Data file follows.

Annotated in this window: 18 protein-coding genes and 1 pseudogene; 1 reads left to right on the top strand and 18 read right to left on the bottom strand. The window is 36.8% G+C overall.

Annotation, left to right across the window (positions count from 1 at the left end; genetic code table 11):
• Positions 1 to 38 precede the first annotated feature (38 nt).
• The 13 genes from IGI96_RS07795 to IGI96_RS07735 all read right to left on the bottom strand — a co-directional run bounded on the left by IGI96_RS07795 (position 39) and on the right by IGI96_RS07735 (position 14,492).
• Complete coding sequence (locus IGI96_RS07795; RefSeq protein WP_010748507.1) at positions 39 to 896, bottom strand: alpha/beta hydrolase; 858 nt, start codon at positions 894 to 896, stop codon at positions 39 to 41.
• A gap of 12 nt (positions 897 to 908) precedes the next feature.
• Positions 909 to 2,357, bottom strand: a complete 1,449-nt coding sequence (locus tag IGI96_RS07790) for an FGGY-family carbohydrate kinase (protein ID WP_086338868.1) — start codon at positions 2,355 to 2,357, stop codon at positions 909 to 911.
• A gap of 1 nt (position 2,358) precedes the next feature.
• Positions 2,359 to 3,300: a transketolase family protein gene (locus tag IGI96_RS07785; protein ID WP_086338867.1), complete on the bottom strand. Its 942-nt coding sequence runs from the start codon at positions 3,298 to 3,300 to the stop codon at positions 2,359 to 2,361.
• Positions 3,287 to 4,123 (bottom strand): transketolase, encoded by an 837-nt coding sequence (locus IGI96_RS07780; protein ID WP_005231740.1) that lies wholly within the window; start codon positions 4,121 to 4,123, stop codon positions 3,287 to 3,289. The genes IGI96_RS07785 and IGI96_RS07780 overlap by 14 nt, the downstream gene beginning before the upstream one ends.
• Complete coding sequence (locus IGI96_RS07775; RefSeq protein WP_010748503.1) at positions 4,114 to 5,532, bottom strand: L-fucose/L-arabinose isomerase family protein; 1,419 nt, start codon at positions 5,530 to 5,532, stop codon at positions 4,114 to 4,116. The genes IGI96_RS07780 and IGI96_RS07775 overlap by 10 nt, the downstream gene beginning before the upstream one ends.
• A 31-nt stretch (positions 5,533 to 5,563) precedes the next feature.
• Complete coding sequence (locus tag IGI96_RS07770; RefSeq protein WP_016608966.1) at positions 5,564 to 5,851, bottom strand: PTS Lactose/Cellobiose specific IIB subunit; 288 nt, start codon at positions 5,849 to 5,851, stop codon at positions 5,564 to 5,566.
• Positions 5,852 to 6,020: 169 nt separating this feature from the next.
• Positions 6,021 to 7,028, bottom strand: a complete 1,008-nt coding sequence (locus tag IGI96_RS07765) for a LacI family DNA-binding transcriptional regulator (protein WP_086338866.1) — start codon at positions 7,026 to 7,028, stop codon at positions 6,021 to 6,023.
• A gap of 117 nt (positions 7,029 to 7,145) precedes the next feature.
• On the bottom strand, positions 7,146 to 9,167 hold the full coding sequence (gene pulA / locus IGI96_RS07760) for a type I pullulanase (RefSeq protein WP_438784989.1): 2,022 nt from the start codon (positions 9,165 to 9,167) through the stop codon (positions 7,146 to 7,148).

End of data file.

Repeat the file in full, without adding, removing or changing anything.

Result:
Annotated in this window: 18 protein-coding genes and 1 pseudogene; 1 reads left to right on the top strand and 18 read right to left on the bottom strand. The window is 36.8% G+C overall.

Annotation, left to right across the window (positions count from 1 at the left end; genetic code table 11):
• Positions 1 to 38 precede the first annotated feature (38 nt).
• The 13 genes from IGI96_RS07795 to IGI96_RS07735 all read right to left on the bottom strand — a co-directional run bounded on the left by IGI96_RS07795 (position 39) and on the right by IGI96_RS07735 (position 14,492).
• Complete coding sequence (locus IGI96_RS07795; RefSeq protein WP_010748507.1) at positions 39 to 896, bottom strand: alpha/beta hydrolase; 858 nt, start codon at positions 894 to 896, stop codon at positions 39 to 41.
• A gap of 12 nt (positions 897 to 908) precedes the next feature.
• Positions 909 to 2,357, bottom strand: a complete 1,449-nt coding sequence (locus tag IGI96_RS07790) for an FGGY-family carbohydrate kinase (protein ID WP_086338868.1) — start codon at positions 2,355 to 2,357, stop codon at positions 909 to 911.
• A gap of 1 nt (position 2,358) precedes the next feature.
• Positions 2,359 to 3,300: a transketolase family protein gene (locus tag IGI96_RS07785; protein ID WP_086338867.1), complete on the bottom strand. Its 942-nt coding sequence runs from the start codon at positions 3,298 to 3,300 to the stop codon at positions 2,359 to 2,361.
• Positions 3,287 to 4,123 (bottom strand): transketolase, encoded by an 837-nt coding sequence (locus IGI96_RS07780; protein ID WP_005231740.1) that lies wholly within the window; start codon positions 4,121 to 4,123, stop codon positions 3,287 to 3,289. The genes IGI96_RS07785 and IGI96_RS07780 overlap by 14 nt, the downstream gene beginning before the upstream one ends.
• Complete coding sequence (locus IGI96_RS07775; RefSeq protein WP_010748503.1) at positions 4,114 to 5,532, bottom strand: L-fucose/L-arabinose isomerase family protein; 1,419 nt, start codon at positions 5,530 to 5,532, stop codon at positions 4,114 to 4,116. The genes IGI96_RS07780 and IGI96_RS07775 overlap by 10 nt, the downstream gene beginning before the upstream one ends.
• A 31-nt stretch (positions 5,533 to 5,563) precedes the next feature.
• Complete coding sequence (locus tag IGI96_RS07770; RefSeq protein WP_016608966.1) at positions 5,564 to 5,851, bottom strand: PTS Lactose/Cellobiose specific IIB subunit; 288 nt, start codon at positions 5,849 to 5,851, stop codon at positions 5,564 to 5,566.
• Positions 5,852 to 6,020: 169 nt separating this feature from the next.
• Positions 6,021 to 7,028, bottom strand: a complete 1,008-nt coding sequence (locus tag IGI96_RS07765) for a LacI family DNA-binding transcriptional regulator (protein WP_086338866.1) — start codon at positions 7,026 to 7,028, stop codon at positions 6,021 to 6,023.
• A gap of 117 nt (positions 7,029 to 7,145) precedes the next feature.
• On the bottom strand, positions 7,146 to 9,167 hold the full coding sequence (gene pulA / locus IGI96_RS07760) for a type I pullulanase (RefSeq protein WP_438784989.1): 2,022 nt from the start codon (positions 9,165 to 9,167) through the stop codon (positions 7,146 to 7,148).